Vail Valley Partnership CEO: A better work environment means a better customer experience (column)
What makes a great work environment? Building a work environment that empowers staff to make decisions, take care of customers and provide great service should be at the top of the list for every business owner and manager regardless of industry sector.
Customer service, after all, is a key component of the guest experience — and a positive customer experience is the key to increased brand loyalty.
Consider the following: We’ve likely all been in work environments like this at some point in our career: “Chris, you need to closely monitor staff like the rest of managers do.” Of course I couldn’t submit to this, so I didn’t last long there. My team was delivering excellent results but the outside (leader) focus was on control, not results.
Not surprisingly, this same company would hire external consultants to boost falling engagement levels within the team (that same team that was delivering excellent results). It’s unfortunate that in many organizations, managers think to be effective they need to micromanage their team in order to get the best results and provide the highest levels of service.
Waste of Time
On the contrary, a manager’s job is to motivate and provide guidance and support. The job of a manager or leader is not to monitor an employee’s every movement. Micromanagement is a waste of everybody’s time. It suffocates, demoralizes and kills creativity. Select the right people, provide the right training and tools, and give them room to get on with the job.
Liking the people you work sure does help. Working with people who are supportive and understanding fosters personal connections and professional growth. We spend so much time with our co-workers, it’s important to like and respect them and their work.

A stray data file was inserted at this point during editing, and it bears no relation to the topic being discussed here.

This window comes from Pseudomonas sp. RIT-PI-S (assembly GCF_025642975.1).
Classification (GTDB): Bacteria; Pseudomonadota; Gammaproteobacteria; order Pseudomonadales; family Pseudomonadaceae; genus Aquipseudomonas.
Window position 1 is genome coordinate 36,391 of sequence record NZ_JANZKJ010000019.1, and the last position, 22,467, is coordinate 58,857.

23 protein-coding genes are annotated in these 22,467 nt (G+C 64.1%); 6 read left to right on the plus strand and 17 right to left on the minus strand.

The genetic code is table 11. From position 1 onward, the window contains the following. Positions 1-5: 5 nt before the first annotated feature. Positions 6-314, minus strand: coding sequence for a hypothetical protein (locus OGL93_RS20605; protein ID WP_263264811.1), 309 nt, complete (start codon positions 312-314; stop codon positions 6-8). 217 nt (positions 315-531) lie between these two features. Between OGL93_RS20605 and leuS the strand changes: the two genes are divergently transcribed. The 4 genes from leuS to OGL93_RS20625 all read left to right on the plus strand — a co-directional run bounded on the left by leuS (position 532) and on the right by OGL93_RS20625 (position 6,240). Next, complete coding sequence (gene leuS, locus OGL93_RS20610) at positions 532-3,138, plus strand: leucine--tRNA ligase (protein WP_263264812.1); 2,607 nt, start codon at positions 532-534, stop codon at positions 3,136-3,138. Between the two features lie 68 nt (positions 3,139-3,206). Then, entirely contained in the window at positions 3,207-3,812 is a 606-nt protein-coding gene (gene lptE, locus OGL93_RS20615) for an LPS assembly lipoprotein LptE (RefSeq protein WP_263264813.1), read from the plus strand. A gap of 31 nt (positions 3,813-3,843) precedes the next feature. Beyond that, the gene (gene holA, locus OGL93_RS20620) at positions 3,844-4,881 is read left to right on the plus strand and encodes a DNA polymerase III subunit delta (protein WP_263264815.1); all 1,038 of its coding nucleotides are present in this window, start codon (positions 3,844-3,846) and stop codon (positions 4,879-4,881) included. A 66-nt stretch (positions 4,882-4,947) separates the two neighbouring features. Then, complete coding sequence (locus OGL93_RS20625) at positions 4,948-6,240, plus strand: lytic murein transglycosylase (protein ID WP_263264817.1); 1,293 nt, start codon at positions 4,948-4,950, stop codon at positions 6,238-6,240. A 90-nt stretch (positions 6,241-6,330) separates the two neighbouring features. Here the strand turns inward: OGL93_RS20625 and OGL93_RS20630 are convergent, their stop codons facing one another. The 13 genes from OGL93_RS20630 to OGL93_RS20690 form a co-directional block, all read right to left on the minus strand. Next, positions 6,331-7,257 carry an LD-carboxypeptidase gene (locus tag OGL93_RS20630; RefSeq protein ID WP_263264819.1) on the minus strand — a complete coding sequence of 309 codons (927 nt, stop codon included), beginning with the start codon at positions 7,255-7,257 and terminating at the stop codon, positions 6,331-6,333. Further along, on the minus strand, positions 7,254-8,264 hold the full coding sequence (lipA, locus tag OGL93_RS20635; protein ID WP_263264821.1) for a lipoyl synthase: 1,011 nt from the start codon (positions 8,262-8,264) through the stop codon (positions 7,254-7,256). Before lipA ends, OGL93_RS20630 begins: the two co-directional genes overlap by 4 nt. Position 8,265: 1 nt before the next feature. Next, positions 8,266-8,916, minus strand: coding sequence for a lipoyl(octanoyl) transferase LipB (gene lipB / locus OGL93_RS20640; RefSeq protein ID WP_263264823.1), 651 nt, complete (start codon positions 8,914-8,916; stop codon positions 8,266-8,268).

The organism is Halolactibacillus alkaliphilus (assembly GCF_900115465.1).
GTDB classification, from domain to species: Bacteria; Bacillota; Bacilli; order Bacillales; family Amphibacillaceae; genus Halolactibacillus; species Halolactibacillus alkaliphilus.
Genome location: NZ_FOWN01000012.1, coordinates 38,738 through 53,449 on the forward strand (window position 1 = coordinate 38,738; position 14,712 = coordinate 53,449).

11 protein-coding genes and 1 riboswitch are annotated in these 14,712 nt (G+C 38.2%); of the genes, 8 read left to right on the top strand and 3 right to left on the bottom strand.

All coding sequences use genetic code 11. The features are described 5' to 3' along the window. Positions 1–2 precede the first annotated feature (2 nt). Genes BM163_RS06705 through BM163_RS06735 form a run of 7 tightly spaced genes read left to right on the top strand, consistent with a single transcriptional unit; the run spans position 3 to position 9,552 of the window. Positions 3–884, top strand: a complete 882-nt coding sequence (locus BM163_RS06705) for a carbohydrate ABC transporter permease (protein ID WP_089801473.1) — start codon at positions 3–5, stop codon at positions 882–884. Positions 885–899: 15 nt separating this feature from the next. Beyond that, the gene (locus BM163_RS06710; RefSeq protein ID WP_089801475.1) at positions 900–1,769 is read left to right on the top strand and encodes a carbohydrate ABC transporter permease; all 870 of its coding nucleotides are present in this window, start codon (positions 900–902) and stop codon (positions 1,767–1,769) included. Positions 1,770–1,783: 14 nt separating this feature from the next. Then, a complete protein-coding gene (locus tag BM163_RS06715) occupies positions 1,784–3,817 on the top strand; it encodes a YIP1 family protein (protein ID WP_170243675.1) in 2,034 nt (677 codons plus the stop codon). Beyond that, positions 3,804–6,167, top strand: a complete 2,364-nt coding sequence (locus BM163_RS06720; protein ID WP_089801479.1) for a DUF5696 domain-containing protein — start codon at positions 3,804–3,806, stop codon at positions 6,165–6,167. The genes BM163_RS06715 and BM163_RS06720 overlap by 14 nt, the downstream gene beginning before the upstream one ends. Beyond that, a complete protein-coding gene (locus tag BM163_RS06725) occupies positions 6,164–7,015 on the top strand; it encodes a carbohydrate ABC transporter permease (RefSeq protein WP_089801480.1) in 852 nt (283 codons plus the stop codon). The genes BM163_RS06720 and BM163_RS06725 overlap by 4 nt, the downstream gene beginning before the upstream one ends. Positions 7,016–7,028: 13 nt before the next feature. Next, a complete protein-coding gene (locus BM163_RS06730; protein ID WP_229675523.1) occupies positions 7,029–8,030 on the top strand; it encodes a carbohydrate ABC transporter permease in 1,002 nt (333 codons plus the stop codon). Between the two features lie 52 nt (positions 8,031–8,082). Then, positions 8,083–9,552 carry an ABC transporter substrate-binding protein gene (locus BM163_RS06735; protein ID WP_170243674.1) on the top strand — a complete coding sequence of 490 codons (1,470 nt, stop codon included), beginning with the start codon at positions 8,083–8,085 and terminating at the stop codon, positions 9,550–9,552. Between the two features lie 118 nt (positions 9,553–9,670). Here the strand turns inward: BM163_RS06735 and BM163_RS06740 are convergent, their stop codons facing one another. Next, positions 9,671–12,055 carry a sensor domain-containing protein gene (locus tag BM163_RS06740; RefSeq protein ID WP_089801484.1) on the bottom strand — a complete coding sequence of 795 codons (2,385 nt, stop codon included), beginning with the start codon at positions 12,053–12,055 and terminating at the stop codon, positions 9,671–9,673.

From ‘me’ to ‘we’
So how can we, as leaders, help set a confident and clear tone for the future? How can we embody empowerment and training so that our team members can draft off it? How do we build a better work environment in order to create a better customer experience?
As business owners and managers, it starts with moving from “me” to “we.” As outlined by economist and futurist Rebecca Ryan, organizations and leaders need to shift from me (“only I can do this”) to we (“who else could learn from this?”).
As a business leader, what if you shift your thinking from worrying about budgets and revenue forecasts to thinking less about revenue and more about greater creatively and change? What if you shift your thinking from needing to be heard to needing to listen and understand how your messages come across to others?
How do you embrace this shift and embrace a work environment that focuses on the customer experience and empowering employees? After all, customer service is a point of distinction and what sets competitive businesses apart and businesses need tools and resources.
With this in mind, the Platinum Service Program is one of Vail Valley Partnership’s signature programs and focuses solely on creating and rewarding superior customer service experiences. To do this, Platinum Service Program uses a series of mystery shops designed to help businesses provide higher levels of customer service through a comprehensive platform. The Vail Valley Partnership is pleased to partner with Customer Impact, one of the largest firms in the mystery shop industry.
The program will help businesses establish customer service expectations, set goals and reward outstanding service by providing mystery shopper evaluations to participating businesses. This approach just might help create a better work environment and lead to a better customer experience.
Chris Romer is president and CEO of the Vail Valley Partnership, the regional chamber of commerce. Learn more at http://www.vailvalleypartnership.com.
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